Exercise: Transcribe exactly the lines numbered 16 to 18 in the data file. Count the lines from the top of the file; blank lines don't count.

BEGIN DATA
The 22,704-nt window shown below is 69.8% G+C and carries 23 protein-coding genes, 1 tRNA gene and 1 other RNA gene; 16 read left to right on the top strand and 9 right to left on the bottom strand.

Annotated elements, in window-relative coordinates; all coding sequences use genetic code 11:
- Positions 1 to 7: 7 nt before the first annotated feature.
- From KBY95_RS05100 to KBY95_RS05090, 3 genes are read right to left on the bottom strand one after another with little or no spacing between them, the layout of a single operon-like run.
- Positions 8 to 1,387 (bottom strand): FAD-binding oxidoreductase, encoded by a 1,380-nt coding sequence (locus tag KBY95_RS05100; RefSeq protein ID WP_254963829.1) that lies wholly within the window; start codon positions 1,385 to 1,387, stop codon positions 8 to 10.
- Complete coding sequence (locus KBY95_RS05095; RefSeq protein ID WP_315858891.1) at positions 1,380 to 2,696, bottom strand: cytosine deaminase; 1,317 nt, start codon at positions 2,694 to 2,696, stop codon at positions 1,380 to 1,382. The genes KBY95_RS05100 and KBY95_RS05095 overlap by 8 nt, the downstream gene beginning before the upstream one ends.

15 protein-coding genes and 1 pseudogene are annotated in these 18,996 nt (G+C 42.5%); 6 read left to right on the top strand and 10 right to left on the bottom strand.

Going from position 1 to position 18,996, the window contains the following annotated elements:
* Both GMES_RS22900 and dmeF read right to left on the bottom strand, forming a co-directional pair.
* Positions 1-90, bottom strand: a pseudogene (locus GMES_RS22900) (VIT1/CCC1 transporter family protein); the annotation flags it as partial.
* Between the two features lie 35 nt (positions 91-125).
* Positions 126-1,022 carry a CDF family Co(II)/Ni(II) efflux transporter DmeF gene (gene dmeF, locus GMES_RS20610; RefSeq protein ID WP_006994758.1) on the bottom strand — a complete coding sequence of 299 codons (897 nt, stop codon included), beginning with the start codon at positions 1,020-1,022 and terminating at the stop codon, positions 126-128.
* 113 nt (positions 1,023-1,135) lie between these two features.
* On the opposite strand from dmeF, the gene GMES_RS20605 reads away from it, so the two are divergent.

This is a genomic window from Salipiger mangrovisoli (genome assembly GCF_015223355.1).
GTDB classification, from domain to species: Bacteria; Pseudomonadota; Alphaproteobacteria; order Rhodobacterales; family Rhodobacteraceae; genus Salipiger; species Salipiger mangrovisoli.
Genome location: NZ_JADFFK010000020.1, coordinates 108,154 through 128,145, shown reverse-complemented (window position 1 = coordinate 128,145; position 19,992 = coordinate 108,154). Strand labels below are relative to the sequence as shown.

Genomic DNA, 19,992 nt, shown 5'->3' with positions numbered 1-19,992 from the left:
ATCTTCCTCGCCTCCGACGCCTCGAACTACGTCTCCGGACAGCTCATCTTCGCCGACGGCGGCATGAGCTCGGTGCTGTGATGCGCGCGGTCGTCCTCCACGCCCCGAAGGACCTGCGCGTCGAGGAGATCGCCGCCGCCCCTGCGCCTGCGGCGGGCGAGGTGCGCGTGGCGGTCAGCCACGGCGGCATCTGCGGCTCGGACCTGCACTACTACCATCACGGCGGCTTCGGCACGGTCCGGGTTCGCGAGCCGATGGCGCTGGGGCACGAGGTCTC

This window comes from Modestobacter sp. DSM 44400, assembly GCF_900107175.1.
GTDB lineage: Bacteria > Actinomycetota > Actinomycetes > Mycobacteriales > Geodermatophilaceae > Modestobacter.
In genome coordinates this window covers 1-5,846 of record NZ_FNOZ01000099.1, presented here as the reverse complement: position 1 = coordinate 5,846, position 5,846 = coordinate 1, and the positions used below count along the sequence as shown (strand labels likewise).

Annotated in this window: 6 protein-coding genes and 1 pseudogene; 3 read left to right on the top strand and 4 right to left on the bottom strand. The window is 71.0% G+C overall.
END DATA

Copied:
GTDB classification, from domain to species: Bacteria; Pseudomonadota; Alphaproteobacteria; order Rhodobacterales; family Rhodobacteraceae; genus Salipiger; species Salipiger mangrovisoli.
Genome location: NZ_JADFFK010000020.1, coordinates 108,154 through 128,145, shown reverse-complemented (window position 1 = coordinate 128,145; position 19,992 = coordinate 108,154). Strand labels below are relative to the sequence as shown.

Genomic DNA, 19,992 nt, shown 5'->3' with positions numbered 1-19,992 from the left: